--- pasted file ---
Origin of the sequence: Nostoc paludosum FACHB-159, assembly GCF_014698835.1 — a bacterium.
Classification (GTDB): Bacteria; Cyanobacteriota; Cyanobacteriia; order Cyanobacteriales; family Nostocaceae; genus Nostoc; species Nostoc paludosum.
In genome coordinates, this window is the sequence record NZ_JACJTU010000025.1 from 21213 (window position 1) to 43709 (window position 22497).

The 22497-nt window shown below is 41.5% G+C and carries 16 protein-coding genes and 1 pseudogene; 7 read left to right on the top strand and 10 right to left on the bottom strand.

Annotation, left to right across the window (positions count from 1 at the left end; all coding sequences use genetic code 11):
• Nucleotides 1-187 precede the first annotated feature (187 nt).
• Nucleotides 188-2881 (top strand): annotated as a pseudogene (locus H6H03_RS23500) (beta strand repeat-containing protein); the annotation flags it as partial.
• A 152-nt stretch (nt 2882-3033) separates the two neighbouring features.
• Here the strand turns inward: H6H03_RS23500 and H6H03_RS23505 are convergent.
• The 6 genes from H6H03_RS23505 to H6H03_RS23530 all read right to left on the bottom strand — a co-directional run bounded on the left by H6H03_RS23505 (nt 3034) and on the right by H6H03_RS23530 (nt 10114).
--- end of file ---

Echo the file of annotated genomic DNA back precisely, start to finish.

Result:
Origin of the sequence: Nostoc paludosum FACHB-159, assembly GCF_014698835.1 — a bacterium.
Classification (GTDB): Bacteria; Cyanobacteriota; Cyanobacteriia; order Cyanobacteriales; family Nostocaceae; genus Nostoc; species Nostoc paludosum.
In genome coordinates, this window is the sequence record NZ_JACJTU010000025.1 from 21213 (window position 1) to 43709 (window position 22497).

The 22497-nt window shown below is 41.5% G+C and carries 16 protein-coding genes and 1 pseudogene; 7 read left to right on the top strand and 10 right to left on the bottom strand.

Annotation, left to right across the window (positions count from 1 at the left end; all coding sequences use genetic code 11):
• Nucleotides 1-187 precede the first annotated feature (187 nt).
• Nucleotides 188-2881 (top strand): annotated as a pseudogene (locus H6H03_RS23500) (beta strand repeat-containing protein); the annotation flags it as partial.
• A 152-nt stretch (nt 2882-3033) separates the two neighbouring features.
• Here the strand turns inward: H6H03_RS23500 and H6H03_RS23505 are convergent.
• The 6 genes from H6H03_RS23505 to H6H03_RS23530 all read right to left on the bottom strand — a co-directional run bounded on the left by H6H03_RS23505 (nt 3034) and on the right by H6H03_RS23530 (nt 10114).